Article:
The Ministry of Foreign Affairs on Wednesday, August 19, provided an update on the case of a radical preacher who tried to flee to Nigeria using a fake passport.
The news broke over the weekend when a fugitive terrorist, Ahmad al-Assir, who had been in hiding for two years, was detained in Lebanon while attempting to leave the country.
Nigerians were outraged by the fact that a criminal, tagged by some as an "ISIS leader" in Lebanon, had managed to receive a Nigerian visa. The presidency reportedly ordered an investigation into the matter.
Premium Times quotes the ministry's permanent secretary, Bulus Lolo, as saying that the process has already started and the Lebanese authorities have already been contacted on the matter.
"I have commenced my own investigation process. I spoke to our charge d’affairs in Lebanon and he has met with the Lebanese authorities.
“The charge d’affairs said the matter was being looked into but the facts that were emerging would suggest that what the media had reported was not entirely the true story. It seems that this individual is of Palestine extraction and has resided for a very long time in Lebanon.
"He has residency and as you know Lebanon for quite some time has granted full residency to Palestinian refugees. So this may be one of such individual but that he did not use his true name is what is of interest to us.
"This is because the name he presented with the passport that was reported as Palestinian does not tally with what the Lebanese has as his name."
In a separate development The Punch obtained a diplomatic report which indicates that al-Assir did not apply for the Nigerian embassy in Lebanon for a visa, which means the document could have been forged.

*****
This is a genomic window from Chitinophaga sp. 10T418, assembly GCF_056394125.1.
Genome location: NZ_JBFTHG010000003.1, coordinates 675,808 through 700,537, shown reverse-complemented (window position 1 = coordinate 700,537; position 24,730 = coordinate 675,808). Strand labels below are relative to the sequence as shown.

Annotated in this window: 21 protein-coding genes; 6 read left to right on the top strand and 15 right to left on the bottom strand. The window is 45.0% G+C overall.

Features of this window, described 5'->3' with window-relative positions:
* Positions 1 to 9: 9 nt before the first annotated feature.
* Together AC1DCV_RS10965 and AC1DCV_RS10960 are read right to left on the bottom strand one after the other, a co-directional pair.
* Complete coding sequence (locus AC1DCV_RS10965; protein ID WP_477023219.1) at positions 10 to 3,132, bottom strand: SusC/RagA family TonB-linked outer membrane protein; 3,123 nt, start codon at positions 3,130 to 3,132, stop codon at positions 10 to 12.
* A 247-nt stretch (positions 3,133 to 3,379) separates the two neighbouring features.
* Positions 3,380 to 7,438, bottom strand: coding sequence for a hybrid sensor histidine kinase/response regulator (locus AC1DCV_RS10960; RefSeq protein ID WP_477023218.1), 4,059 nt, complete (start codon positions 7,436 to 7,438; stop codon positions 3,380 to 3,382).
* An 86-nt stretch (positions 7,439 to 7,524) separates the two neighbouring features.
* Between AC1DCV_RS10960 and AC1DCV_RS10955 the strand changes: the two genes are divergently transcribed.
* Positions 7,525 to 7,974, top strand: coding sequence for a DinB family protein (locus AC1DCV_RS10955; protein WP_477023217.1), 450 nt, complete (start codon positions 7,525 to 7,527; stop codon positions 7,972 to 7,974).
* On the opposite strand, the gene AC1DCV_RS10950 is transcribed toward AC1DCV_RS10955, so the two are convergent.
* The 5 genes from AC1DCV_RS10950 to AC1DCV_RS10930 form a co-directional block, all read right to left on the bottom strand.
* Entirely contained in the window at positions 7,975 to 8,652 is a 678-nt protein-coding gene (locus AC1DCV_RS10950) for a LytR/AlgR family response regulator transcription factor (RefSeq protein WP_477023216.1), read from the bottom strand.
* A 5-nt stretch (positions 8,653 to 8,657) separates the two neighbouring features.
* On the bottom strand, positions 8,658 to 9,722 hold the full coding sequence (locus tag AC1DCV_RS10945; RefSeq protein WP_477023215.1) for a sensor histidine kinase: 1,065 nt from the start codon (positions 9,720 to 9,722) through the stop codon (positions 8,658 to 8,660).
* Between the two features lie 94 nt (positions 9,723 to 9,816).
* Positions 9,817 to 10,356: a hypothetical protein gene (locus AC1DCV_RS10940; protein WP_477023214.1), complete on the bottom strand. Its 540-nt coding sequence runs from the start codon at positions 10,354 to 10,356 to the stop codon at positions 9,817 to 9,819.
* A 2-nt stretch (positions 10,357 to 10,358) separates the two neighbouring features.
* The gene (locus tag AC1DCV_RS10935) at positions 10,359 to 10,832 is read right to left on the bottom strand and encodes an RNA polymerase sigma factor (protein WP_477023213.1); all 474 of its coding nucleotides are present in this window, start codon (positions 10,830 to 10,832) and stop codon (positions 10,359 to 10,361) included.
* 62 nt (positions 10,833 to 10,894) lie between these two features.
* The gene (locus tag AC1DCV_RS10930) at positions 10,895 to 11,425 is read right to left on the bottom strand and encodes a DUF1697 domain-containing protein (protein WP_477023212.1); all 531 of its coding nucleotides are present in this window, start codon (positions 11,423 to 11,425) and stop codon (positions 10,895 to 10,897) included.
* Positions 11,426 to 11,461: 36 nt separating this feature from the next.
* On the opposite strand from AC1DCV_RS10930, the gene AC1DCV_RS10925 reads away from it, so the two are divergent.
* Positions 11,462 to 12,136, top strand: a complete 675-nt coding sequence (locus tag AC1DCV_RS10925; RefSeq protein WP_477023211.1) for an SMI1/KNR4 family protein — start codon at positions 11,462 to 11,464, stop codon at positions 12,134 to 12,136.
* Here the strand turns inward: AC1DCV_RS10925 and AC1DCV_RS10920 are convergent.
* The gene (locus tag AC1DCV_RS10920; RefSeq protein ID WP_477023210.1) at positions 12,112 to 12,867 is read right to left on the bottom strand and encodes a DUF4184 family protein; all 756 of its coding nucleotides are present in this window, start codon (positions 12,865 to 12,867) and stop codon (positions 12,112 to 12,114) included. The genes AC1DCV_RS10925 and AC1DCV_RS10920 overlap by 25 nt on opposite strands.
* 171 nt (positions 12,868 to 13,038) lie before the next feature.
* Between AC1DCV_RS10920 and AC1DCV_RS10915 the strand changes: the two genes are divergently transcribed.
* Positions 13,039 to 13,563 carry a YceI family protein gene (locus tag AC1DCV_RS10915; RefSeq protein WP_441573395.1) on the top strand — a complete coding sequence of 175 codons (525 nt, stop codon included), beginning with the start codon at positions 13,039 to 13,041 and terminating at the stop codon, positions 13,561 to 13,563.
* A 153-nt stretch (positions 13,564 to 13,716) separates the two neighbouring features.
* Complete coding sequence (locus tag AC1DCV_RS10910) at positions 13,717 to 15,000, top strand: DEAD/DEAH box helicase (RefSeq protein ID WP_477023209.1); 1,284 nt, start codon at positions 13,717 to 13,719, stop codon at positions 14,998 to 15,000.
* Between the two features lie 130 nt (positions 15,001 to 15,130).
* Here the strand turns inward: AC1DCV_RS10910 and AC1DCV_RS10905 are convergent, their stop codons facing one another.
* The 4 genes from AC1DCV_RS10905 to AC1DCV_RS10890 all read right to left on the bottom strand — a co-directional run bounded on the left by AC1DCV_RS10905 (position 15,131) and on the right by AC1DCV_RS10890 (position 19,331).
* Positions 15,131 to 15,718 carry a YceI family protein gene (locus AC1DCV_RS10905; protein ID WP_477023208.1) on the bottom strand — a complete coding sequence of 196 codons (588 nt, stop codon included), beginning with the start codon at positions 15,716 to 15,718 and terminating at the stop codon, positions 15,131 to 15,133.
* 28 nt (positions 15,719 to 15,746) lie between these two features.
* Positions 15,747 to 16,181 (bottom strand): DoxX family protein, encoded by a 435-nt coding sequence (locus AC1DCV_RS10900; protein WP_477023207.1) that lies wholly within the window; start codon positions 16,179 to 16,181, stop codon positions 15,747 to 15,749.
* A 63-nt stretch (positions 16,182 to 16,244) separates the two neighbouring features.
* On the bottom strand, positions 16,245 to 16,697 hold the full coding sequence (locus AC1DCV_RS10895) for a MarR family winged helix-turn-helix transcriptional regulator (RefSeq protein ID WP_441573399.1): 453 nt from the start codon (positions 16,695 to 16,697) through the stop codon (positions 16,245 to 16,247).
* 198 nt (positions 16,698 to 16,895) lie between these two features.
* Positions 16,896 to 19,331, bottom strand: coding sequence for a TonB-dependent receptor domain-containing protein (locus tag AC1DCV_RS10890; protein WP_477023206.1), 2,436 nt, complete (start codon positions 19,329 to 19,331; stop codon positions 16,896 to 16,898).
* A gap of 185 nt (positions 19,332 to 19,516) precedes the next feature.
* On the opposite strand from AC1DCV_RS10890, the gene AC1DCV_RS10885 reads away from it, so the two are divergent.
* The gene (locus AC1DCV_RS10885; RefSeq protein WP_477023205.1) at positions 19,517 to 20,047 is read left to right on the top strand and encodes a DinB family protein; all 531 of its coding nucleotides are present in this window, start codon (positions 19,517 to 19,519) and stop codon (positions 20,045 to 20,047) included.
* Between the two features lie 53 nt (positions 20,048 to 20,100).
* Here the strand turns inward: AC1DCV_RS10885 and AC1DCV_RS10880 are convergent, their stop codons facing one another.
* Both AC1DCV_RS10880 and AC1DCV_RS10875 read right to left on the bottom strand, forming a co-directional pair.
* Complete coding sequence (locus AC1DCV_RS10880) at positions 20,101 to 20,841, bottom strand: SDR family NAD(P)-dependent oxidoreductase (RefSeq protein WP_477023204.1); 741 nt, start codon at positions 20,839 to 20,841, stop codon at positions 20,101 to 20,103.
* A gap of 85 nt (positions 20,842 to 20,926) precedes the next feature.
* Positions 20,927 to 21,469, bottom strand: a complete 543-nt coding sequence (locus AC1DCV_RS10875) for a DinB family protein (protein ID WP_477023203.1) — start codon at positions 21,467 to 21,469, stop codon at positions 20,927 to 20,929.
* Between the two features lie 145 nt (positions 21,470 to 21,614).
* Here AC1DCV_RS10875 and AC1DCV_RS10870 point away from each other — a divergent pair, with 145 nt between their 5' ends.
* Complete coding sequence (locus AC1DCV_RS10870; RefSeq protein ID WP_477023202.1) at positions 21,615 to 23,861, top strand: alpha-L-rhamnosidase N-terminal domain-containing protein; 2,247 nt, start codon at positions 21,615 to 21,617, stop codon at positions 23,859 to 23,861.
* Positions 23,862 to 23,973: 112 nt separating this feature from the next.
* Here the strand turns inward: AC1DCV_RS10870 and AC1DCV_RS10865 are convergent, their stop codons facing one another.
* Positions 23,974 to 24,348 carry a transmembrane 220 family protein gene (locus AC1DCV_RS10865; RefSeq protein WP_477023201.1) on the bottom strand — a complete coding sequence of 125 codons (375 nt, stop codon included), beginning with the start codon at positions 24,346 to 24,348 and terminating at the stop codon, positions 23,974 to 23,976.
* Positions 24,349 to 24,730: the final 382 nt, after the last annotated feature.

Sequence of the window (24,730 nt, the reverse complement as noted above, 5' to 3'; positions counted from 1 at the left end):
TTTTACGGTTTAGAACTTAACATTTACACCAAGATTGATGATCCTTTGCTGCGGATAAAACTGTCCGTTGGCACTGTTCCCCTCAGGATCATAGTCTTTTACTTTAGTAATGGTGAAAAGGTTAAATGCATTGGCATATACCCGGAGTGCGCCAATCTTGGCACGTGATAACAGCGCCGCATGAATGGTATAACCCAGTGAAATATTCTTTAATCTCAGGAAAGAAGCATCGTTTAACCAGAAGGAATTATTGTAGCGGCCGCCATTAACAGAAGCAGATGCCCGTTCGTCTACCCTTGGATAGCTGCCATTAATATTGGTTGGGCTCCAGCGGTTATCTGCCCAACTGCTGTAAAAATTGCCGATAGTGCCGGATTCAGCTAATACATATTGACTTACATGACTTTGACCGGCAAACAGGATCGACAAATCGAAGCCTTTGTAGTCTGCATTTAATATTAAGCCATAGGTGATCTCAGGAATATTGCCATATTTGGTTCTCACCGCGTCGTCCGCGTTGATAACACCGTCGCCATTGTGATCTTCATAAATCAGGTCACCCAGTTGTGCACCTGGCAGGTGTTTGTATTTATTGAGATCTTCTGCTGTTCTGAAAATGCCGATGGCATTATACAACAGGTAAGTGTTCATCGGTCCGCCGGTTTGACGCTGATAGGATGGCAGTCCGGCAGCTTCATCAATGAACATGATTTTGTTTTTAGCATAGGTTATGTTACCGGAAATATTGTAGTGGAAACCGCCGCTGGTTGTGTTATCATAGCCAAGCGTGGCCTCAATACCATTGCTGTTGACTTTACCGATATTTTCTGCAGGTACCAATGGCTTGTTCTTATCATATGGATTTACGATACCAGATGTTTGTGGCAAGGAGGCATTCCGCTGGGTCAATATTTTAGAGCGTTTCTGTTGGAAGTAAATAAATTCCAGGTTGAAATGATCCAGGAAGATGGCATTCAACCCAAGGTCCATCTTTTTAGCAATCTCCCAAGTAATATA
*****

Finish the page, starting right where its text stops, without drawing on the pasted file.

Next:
"Assir has been using the fake name, Rami Abdul Rahman Taleb, to evade detection by security agencies in Lebanon. He did not apply to the Nigerian embassy for visa, meaning that he must have forged the visa he had on his fake passport when he was arrested with his companion, Khaled Sidani, at the airport."
Meanwhile, the presidential spokesman, Garba Shehu, yesterday warned the public against linking Muhammadu Buhari with the controversy surrounding al-Assir.
The investigation ordered by the presidency is set to involve the National Intelligence Agency, the Defence Intelligence Agency and the office of the national security adviser.
A source told The Nation:
"As I talk to you, those at the nation’s embassy in Lebanon have been queried on how things went wrong. The embassy has been mandated to submit a comprehensive report to the federal government within 72 hours.
"The report is expected to cover how al-Assir applied for visa, the documents submitted, what he claimed as his mission to Nigeria, the procedure adopted in verifying his claims; whether or not there was any collaboration with security agencies in Nigeria; and the timeline for the issuance of the visa.
"The government is also interested if the ISIS chief was questioned on where he would stay in Nigeria, his host and the duration of his trip."
Another source added:
"Besides the report, the security agencies will also look into the list of those granted visa in the last few months to ascertain whether ISIS members had covertly applied.
"We are worried because Boko Haram has pledged loyalty to ISIS. And the botched trip of al-Assir is reawakening because it has confirmed Boko Haram’s claim."